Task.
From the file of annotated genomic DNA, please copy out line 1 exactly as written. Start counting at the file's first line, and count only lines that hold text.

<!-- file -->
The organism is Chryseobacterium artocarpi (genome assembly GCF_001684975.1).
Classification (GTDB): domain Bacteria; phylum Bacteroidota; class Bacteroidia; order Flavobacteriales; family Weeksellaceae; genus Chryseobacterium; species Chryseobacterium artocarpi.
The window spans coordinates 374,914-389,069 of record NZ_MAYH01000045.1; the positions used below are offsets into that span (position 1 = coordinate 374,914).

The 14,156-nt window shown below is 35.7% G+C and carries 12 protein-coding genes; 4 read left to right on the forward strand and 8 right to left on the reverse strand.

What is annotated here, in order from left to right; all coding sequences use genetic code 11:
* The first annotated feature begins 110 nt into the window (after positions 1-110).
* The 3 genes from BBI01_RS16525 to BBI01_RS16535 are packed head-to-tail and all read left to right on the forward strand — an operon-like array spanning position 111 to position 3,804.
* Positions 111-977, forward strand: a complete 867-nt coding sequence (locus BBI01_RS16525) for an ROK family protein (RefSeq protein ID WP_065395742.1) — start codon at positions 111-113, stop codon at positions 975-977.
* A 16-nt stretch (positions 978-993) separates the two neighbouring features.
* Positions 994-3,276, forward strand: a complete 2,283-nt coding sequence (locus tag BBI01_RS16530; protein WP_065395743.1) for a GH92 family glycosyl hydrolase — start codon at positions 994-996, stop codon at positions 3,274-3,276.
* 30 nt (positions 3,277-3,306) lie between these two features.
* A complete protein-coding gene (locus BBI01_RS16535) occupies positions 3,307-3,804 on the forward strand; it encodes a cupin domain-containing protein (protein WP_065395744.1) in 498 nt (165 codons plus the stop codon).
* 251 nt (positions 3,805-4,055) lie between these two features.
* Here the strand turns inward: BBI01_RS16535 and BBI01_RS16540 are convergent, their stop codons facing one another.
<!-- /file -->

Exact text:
The organism is Chryseobacterium artocarpi (genome assembly GCF_001684975.1).